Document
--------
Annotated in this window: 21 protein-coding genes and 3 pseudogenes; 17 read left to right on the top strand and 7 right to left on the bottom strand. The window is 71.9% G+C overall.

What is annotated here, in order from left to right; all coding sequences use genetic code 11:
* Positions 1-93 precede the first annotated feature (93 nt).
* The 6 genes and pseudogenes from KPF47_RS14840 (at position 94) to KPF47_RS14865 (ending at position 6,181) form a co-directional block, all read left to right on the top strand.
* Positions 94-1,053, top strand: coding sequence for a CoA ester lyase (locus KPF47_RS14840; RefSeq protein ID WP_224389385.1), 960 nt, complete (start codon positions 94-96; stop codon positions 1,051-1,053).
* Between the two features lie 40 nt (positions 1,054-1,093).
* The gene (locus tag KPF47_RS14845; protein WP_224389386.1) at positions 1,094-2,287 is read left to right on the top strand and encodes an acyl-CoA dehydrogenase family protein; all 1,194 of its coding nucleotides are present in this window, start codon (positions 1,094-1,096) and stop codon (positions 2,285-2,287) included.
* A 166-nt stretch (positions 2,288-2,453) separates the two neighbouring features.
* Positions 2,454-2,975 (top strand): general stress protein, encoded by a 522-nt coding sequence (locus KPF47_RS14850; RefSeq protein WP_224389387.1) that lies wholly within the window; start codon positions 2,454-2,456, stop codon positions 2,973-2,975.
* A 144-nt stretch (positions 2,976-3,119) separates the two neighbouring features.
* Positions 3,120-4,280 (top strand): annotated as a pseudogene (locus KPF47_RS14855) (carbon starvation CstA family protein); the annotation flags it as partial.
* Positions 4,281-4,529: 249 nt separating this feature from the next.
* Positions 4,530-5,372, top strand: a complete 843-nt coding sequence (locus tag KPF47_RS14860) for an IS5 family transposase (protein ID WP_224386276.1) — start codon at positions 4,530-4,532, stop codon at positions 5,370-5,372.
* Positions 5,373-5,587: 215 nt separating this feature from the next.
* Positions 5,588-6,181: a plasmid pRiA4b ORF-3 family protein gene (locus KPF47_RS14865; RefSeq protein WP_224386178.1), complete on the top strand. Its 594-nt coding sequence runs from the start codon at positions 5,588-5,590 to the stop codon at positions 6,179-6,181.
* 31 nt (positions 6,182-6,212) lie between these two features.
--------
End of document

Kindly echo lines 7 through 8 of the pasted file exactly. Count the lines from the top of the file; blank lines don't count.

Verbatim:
* The gene (locus tag KPF47_RS14845; protein WP_224389386.1) at positions 1,094-2,287 is read left to right on the top strand and encodes an acyl-CoA dehydrogenase family protein; all 1,194 of its coding nucleotides are present in this window, start codon (positions 1,094-1,096) and stop codon (positions 2,285-2,287) included.
* A 166-nt stretch (positions 2,288-2,453) separates the two neighbouring features.